Photo Credit: Abir Sultan/Poll via Reuters

Israel is the next country to take full advantage of big data, by investing nearly $287 million in a project to make data about the state of health of its population widely available to researchers and private companies.

According to U.S. News, the country has a population of nine million citizens, who belong to four health maintenance organisations (HMOs) who keep members’ records digitally, therefore comprising a huge medical database. 

“This is a major asset and we want to make it accessible to researchers and developers in order to achieve two things: one is preventive medicine, and the second is personal medicine tailored to each individual,” said Prime Minister, Benjamin Netanyahu. 

Despite the growth prospects, head of Public Health School at Ben Gurion University in Southern Israel, Nadav Davidovitch is concerned that the push does harbor risks, especially in terms of privacy and medical confidentiality.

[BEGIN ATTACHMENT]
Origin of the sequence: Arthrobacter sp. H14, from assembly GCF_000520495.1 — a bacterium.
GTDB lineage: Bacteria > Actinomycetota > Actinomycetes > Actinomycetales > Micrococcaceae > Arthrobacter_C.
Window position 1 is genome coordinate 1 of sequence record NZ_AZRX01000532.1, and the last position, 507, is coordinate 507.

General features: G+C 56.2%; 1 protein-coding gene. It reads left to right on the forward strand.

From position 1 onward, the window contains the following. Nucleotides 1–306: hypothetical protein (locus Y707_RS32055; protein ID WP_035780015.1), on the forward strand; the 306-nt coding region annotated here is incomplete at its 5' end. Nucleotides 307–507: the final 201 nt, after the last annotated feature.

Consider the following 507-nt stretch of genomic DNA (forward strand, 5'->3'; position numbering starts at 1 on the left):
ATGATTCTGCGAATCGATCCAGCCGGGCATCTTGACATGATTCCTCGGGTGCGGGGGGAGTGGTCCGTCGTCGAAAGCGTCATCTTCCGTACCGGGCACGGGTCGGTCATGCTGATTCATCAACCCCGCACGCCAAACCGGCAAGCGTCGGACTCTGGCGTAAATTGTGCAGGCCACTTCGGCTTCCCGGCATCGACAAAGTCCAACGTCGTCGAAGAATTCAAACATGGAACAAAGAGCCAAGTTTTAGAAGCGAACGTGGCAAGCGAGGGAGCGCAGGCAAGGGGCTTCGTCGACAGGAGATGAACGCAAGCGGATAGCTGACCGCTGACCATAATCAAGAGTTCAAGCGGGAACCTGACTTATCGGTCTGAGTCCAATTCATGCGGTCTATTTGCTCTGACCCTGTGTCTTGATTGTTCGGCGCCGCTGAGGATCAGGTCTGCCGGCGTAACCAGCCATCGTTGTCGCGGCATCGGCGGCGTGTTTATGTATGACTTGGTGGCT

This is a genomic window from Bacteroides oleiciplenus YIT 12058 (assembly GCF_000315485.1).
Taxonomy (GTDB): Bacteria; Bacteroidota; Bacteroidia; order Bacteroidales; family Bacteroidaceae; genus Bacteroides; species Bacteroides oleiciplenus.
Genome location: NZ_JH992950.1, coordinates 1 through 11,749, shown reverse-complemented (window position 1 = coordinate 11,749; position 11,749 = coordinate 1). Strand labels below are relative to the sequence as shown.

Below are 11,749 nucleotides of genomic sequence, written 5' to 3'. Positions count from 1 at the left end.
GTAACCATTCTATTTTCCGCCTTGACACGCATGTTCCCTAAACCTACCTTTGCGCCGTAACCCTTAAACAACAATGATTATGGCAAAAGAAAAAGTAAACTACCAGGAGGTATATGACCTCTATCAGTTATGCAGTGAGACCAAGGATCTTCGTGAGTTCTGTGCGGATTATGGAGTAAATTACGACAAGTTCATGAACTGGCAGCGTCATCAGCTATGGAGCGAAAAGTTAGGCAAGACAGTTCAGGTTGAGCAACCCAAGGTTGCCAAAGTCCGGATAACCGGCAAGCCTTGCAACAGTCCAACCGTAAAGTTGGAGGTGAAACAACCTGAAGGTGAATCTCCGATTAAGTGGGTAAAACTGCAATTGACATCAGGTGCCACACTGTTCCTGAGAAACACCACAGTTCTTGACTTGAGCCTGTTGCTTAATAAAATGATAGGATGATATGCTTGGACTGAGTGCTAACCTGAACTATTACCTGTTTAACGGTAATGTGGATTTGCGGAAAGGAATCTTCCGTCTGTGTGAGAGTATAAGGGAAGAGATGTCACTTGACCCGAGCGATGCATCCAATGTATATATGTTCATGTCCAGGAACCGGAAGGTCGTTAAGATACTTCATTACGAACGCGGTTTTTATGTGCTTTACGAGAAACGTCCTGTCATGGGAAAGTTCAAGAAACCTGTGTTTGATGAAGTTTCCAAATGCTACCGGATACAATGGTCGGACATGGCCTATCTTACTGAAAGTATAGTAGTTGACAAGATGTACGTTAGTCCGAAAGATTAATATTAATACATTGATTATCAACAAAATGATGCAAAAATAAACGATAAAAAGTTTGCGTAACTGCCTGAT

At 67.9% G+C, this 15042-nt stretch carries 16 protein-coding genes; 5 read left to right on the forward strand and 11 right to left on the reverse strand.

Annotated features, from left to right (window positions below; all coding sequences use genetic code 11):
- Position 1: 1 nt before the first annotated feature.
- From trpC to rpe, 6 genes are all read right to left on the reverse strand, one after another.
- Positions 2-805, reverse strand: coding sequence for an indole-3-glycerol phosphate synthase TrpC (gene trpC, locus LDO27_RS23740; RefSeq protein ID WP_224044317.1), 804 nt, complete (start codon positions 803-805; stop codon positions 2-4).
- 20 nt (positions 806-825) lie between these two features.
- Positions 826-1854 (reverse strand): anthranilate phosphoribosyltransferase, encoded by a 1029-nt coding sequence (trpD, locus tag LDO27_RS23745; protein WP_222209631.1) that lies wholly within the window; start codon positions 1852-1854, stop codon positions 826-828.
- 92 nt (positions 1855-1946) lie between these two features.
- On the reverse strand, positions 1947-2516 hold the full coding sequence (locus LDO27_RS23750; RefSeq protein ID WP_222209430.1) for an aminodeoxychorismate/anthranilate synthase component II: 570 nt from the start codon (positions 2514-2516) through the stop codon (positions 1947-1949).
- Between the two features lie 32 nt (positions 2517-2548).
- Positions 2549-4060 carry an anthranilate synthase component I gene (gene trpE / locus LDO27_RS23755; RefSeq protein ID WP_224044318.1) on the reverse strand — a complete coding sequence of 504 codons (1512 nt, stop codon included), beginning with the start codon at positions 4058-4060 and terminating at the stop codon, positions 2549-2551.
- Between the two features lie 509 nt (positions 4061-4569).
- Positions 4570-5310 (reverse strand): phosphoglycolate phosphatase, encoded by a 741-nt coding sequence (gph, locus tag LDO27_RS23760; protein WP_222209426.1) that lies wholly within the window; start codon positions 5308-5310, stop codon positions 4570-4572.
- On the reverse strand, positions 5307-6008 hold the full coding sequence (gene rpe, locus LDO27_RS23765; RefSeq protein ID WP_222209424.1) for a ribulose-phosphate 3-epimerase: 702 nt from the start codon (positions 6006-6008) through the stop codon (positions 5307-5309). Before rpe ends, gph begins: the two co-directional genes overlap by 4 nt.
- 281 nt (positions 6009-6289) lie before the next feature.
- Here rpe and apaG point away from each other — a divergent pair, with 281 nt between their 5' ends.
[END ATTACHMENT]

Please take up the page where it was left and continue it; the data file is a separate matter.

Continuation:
He has voiced particular concerns over whether private companies would profit using a publicly-funded database while continuing to make some medication unaffordable to many patients. 

However, Netanyahu’s office reassured that mechanisms would be put in place to keep information anonymous while protecting privacy, information security and restricting access as part of the government project. World leaders and international firms have already shown interest in the project, expressing that the potential revenue for Israel could be in the billions of dollars. 

So far, all the world’s major drug companies have departments focused on the use of real-world data across multiple diseases. Several have even completed several scientific studies using the information to delve into key areas addressed by their drugs. 

Real-world evidence involves collecting data outside traditional randomised clinical trials, the current gold standard for judging medicines, and interest in the field as a whole is rising very quickly. 

More on these topics